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Longer lines at airports; fewer meat inspectors. In warning of the consequences of sequestration, President Obama is choosing examples likely to resonate with voters, but Republicans say this amounts to scare tactics. |  

(Photo: Rick Bowmer/AP Photo)
Brent Alexander's profile photoSteve Brown's profile photoPamela MF's profile photoRobert Cassis's profile photo
Just read that first sentence and got a chuckle.  Fewer meat inspectors at the airports. =)
Quite honestly the government should fix this quick, not because we will miss the services but because we may find out we don't need to pay for them.
Can't cut 2% of PROJECTED spending -- fire all such federal managers for incompetence.
Seems to me that the politicians on both sides are projecting cataclysmic results that will affect front line workers and therefore have the greatest impact on the public.  I've heard nothing about serious curtailment of wasteful processes and spending in the back offices and, oh yeah, there is plenty of that to be cut.
You are all correct.  The private sector has been driving efficiency and reducing costs for years now, out of necessity.  The public sector doesn't even understand that concept.  We could likely get more services with reduced revenue up to a point, but govt doesn't do that to itself.  It only seeks to expand.  There is no incentive system to do otherwise.
Congress (the House and the Senate) implemented budgetary rules decades ago that are a disincentive to government agencies to save money on their budgets.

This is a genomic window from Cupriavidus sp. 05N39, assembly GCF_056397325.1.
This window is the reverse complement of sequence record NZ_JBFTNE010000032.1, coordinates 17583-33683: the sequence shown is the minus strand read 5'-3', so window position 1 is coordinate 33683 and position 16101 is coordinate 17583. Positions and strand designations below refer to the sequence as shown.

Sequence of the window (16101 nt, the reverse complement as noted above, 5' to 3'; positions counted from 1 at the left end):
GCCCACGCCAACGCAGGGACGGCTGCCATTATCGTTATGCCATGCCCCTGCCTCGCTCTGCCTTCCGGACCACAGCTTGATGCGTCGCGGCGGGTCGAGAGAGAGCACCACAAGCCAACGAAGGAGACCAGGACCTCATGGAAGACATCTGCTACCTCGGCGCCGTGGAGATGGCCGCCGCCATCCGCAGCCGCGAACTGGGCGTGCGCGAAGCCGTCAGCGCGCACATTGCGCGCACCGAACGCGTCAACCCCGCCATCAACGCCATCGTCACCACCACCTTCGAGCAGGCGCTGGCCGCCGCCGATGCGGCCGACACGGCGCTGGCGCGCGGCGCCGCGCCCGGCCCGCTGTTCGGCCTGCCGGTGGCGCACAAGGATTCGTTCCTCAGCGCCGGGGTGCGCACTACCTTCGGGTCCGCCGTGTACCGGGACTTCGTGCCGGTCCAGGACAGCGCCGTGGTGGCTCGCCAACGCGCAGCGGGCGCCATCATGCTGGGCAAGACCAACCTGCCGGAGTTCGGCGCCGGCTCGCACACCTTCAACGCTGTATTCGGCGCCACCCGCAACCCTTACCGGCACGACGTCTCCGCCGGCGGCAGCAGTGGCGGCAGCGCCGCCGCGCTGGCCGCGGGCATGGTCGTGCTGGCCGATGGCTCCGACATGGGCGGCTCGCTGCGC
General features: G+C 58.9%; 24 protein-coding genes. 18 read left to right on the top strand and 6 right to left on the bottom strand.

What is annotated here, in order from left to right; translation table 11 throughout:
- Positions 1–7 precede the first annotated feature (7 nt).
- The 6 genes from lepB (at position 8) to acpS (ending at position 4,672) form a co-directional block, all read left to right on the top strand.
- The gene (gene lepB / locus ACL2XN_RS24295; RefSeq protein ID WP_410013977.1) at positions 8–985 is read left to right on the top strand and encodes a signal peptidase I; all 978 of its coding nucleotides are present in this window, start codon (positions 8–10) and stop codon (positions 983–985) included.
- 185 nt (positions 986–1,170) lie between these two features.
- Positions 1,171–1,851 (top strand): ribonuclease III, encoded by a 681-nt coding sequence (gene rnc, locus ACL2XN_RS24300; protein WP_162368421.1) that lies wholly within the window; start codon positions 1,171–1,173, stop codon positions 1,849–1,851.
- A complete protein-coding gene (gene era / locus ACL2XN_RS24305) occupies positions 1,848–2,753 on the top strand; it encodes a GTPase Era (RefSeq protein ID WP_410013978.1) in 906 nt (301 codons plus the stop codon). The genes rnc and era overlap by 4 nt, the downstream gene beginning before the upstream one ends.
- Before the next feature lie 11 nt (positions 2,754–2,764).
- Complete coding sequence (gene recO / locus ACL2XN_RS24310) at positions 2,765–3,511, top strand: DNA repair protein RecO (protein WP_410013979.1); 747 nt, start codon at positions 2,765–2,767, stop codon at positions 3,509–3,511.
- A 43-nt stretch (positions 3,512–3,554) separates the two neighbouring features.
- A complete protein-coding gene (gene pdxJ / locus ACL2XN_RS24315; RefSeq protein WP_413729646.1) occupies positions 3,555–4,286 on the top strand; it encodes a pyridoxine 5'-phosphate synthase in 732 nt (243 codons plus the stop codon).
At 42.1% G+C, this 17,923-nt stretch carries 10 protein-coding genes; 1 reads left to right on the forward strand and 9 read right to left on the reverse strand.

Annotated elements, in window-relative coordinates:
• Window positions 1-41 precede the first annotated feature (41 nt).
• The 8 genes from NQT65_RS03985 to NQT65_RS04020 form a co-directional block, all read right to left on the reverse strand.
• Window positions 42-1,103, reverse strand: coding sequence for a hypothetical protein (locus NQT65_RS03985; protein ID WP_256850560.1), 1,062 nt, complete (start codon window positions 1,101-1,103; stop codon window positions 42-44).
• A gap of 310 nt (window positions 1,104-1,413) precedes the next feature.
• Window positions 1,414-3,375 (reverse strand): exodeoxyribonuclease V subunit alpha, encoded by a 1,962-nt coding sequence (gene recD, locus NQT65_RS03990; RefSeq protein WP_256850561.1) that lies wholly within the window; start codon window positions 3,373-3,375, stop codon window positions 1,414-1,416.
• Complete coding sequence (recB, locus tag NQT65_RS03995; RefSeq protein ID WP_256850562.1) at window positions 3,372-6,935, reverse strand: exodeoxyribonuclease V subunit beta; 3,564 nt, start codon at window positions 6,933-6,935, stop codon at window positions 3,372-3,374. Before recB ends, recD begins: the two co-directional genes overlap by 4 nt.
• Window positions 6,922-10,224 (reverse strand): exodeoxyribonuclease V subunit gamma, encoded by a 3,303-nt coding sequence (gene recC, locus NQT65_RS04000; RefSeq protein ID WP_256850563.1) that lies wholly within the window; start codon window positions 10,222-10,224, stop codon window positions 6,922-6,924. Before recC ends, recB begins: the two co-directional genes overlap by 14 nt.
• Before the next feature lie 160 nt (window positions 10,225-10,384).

As a former employee and manager in a government agency I have first hand knowledge of this. We were told that we had to spend every penny of our budget or we would forfeit any savings from next year's budget, and we weren't allowed to move money from one allocation to another. For example: say I had $1,500 in supply money and I needed a new printer, supply money and hardware were in separate budget allocations. This meant I couldn't buy my badly needed printer, and I was forced to order $1,500 worth of supplies I may have been able to do without. Had I not purchased the supplies I would lose the $1,500 from my budget. Knowing that costs were going up and my total budgetary allocation was fixed year to year I spent that money to ensure I could cover costs the following year.

The idiotic policy pertained to every single line item. All of the managers I worked with despised this practice, but we couldn't afford to permanently reduce our allocation year after year.

BTW, the Branch I worked in was so efficient that when we competed for our work with private sector companies we won the competition by a large margin...
+Pamela MF My dad was in the military (O6) and complained bitterly about the exact same thing.
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